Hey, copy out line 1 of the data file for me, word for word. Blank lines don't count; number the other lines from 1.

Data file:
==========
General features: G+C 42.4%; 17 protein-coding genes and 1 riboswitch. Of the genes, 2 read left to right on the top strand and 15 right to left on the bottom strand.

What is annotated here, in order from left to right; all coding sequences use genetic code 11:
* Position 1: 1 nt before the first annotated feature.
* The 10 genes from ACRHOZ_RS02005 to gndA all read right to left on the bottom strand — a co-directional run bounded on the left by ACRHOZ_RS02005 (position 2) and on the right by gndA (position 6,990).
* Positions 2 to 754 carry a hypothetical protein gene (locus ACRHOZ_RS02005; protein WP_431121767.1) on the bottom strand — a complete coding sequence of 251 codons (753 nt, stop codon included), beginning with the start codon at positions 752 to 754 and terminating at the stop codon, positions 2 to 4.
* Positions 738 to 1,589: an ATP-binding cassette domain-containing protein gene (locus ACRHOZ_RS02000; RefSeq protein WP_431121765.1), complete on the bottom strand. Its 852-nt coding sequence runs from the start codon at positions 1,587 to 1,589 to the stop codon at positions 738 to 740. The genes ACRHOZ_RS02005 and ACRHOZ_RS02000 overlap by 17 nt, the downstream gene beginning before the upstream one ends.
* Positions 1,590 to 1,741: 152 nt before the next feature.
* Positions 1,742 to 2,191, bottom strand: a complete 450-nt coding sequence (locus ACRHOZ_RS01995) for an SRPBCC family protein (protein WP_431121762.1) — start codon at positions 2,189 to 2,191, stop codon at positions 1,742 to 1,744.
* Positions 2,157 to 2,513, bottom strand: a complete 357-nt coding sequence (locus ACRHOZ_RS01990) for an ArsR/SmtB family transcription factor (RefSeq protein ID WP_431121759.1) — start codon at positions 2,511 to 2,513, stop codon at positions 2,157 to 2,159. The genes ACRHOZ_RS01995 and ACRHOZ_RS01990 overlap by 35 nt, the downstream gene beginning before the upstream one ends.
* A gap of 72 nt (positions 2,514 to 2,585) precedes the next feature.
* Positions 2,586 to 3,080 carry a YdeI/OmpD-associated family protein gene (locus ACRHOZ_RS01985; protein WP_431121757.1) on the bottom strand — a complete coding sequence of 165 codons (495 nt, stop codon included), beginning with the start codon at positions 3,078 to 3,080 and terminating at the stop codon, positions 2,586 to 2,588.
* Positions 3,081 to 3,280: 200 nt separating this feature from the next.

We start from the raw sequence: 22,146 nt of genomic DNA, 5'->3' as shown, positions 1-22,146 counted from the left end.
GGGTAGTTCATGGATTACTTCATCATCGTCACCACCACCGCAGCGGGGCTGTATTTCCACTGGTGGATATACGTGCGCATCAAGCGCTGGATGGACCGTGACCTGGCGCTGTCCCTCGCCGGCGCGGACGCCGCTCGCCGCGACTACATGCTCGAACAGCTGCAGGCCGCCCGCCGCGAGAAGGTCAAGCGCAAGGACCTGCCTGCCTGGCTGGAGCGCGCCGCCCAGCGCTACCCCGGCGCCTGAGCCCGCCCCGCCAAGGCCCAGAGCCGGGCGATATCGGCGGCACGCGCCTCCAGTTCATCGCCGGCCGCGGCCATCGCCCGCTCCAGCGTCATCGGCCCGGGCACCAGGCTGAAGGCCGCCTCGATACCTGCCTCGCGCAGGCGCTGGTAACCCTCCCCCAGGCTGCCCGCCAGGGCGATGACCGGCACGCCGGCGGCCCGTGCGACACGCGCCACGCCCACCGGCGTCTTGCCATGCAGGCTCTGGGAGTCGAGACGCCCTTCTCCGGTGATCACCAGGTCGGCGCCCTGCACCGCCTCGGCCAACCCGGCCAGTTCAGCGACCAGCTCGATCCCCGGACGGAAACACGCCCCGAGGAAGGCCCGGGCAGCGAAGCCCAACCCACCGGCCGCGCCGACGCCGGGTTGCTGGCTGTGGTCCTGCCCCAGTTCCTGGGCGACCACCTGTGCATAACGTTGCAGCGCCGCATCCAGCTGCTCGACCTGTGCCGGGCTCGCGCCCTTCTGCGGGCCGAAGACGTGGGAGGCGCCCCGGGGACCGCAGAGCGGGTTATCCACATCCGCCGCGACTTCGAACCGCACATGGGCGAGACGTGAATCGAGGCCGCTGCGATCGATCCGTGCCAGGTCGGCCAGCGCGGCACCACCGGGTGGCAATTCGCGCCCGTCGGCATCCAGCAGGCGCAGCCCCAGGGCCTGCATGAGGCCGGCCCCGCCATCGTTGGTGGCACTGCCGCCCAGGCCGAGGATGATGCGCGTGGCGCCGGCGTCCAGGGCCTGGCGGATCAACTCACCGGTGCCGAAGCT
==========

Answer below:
General features: G+C 42.4%; 17 protein-coding genes and 1 riboswitch. Of the genes, 2 read left to right on the top strand and 15 right to left on the bottom strand.